It's been one of the wettest Waikato winters out - and it's starting to take it's toll.
The region has already been drenched with its rain quota for August (119 mm), and we're only half way through the month.
“If it keeps going like this it might get up to one and a half to two times normal for the month," NIWA climate scientist Andrew Tait said.
Meanwhile last month, the Waikato saw almost double the normal rainfall, with 224mm compared to the 137mm average.
“We seem to be stuck in a bit of a rut. If we get a nice big anti-cyclone that comes over from Australia then that's a nice way to break out of one of those.”
The continual rain has left people feeling down in the dumps and farmers crying out for a dry spell.
But with Metservice predicting more rain in coming days, and Niwa tipping higher-than-average rainfall until October, there is little light at the end of the tunnel.
Carrie Barber, a Waikato University senior lecturer in clinical psychology, said research showed people's moods can be affected by the gloomy light levels that accompany rainy weather.
So if the rain keeps up in the Waikato, it might starts affecting residents' moods.
Meanwhile farmers are also feeling the brunt of the weather, as muddy fields double the difficulty of tasks such as feeding and calving.
“It adds an extra hour to your day and you spend all day walking around in wet weather gear and slopping in mud which is very taxing,” said Waikato Federated Farmers president James Houghton.
He has experienced half his average annual rainfall in the past eight weeks alone, and is bracing for more this weekend.
“Our effluent ponds are getting extremely full at the moment. We're struggling to get fine weather to be able to apply that effluent out onto the paddocks.”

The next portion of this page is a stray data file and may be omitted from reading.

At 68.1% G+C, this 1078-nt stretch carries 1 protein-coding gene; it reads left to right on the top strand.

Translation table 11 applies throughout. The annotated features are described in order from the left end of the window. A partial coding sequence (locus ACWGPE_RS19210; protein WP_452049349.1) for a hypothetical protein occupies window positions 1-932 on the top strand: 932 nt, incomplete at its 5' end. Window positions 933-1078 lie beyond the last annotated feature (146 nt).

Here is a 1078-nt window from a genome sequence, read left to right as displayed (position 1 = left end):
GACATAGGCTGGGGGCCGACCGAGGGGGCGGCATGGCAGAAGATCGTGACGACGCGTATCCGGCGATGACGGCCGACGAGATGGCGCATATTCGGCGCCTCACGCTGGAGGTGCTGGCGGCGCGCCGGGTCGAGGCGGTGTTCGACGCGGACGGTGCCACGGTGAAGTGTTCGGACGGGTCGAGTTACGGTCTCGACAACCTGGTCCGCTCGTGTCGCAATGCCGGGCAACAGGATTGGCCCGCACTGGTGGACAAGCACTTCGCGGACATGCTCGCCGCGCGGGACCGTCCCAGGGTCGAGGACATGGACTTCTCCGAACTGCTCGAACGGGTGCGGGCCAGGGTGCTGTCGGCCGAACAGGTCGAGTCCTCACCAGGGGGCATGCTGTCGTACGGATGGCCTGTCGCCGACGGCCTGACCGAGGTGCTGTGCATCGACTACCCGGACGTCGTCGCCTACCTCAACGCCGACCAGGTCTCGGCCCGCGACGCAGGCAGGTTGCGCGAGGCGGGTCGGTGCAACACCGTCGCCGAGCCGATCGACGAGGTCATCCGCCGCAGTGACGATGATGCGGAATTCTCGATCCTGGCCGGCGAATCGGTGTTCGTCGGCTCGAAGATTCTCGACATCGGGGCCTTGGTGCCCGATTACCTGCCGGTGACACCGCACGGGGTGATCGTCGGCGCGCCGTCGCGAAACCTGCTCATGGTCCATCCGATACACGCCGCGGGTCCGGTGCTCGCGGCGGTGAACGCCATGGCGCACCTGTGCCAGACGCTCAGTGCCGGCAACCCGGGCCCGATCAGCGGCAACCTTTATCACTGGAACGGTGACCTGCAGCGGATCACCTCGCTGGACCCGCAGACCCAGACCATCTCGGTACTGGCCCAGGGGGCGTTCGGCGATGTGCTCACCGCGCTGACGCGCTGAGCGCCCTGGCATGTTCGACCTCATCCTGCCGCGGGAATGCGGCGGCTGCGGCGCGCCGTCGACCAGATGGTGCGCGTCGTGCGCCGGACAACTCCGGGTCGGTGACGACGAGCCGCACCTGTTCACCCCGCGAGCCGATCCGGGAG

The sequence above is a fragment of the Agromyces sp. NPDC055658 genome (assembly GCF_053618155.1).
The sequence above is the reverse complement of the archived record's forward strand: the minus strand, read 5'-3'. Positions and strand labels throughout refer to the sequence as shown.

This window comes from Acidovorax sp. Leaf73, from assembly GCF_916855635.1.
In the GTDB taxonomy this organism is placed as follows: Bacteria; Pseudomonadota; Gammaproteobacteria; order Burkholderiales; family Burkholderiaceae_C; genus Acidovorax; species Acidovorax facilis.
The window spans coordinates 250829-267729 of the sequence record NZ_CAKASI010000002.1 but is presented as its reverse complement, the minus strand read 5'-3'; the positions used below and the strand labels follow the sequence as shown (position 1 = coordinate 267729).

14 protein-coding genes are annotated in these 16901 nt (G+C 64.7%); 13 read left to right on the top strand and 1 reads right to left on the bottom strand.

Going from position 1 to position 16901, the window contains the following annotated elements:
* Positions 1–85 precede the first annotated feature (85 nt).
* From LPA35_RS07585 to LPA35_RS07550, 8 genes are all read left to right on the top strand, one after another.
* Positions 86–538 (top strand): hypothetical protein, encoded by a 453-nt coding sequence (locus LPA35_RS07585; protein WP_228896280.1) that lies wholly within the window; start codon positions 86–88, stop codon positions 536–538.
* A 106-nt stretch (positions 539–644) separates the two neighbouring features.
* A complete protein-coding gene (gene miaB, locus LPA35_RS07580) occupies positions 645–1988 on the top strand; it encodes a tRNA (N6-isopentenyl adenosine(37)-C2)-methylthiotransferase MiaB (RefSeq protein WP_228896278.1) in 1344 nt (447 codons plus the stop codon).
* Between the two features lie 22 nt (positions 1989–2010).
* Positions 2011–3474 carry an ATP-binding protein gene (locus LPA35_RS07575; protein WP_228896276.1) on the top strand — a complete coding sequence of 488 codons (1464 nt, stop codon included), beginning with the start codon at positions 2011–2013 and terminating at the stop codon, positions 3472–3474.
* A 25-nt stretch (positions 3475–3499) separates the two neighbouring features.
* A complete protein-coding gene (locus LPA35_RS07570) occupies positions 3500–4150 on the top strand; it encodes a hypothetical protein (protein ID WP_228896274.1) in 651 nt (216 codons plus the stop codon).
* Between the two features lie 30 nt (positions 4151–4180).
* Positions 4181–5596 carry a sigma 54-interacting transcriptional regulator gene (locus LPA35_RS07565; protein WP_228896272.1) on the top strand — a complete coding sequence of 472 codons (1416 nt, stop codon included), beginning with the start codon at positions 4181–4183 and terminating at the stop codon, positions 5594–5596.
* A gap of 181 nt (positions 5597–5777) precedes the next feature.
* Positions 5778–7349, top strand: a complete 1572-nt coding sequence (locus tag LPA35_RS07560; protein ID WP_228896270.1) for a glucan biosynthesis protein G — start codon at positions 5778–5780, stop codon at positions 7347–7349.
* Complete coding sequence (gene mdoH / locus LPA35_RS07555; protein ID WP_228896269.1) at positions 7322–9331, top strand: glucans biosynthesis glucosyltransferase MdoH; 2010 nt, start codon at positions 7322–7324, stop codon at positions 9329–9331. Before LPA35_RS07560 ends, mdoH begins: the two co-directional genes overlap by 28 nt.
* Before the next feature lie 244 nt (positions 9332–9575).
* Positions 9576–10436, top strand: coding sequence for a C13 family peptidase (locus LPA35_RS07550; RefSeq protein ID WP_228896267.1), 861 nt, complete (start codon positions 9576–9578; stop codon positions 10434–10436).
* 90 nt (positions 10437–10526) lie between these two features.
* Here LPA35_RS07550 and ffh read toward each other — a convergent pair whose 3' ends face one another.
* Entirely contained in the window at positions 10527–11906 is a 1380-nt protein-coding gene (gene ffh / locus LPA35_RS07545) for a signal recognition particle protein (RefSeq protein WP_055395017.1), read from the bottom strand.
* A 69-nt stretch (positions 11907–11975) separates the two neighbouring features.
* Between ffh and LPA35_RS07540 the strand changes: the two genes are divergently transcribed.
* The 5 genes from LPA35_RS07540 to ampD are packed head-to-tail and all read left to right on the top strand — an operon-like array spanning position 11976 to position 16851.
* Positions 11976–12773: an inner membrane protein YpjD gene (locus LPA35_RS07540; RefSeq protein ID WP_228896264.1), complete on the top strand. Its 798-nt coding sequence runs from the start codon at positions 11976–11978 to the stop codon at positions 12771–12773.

He also has to deal with calving difficulties as cows go down in the wet air at night and can't get back up.
“In my time farming I don't really remember a six week period where we've had this much rain.”
The wet is also taking it's toll on schools, with many reporting higher-than-normal absentee rates.
At Ohaupo, Kaipaki School principal Steve Dunsmore said his 50-pupil rural Waikato primary school was averaging about 10 per cent of students off through sickness each day.
"We'll have entire families off at a time."
The kids that do turn up are “fed up” with the rain.
"All of our grounds and grass areas are out of bounds so they have restricted places to play," Hillcrest Normal School principal Irene Cooper said.
"Stomping in puddles is fun, but after a month it's not so fun anymore."
But there is a bright side to the unusual weather, while it might be sodden underfoot, the average temperature is above normal.
The average minimum temperature for August has been up 1.4 degrees Celsius to 5.9C.
That's good news for Green Acres franchise owner Barry Dorn who, despite having the slowest growth period in about 20 years, says spring is looking promising.
“The last couple of weeks things have started to grow when the sun pokes its nose out.”
The rain had also kept the front away.
"So any bit of sun after what we've been through just works magic.”
- additional reporting Louise Risk
WAIKATO WINTER GLOOM July's rainfall was 224mm, average is 137mm. August already had 119mm – the normal amount for the whole month Average daily temperature is up about 1.5 degrees Celsius Expect above average rainfall until the end of October
- © Fairfax NZ News
Should Hamilton City Council allow a referendum on fluoride?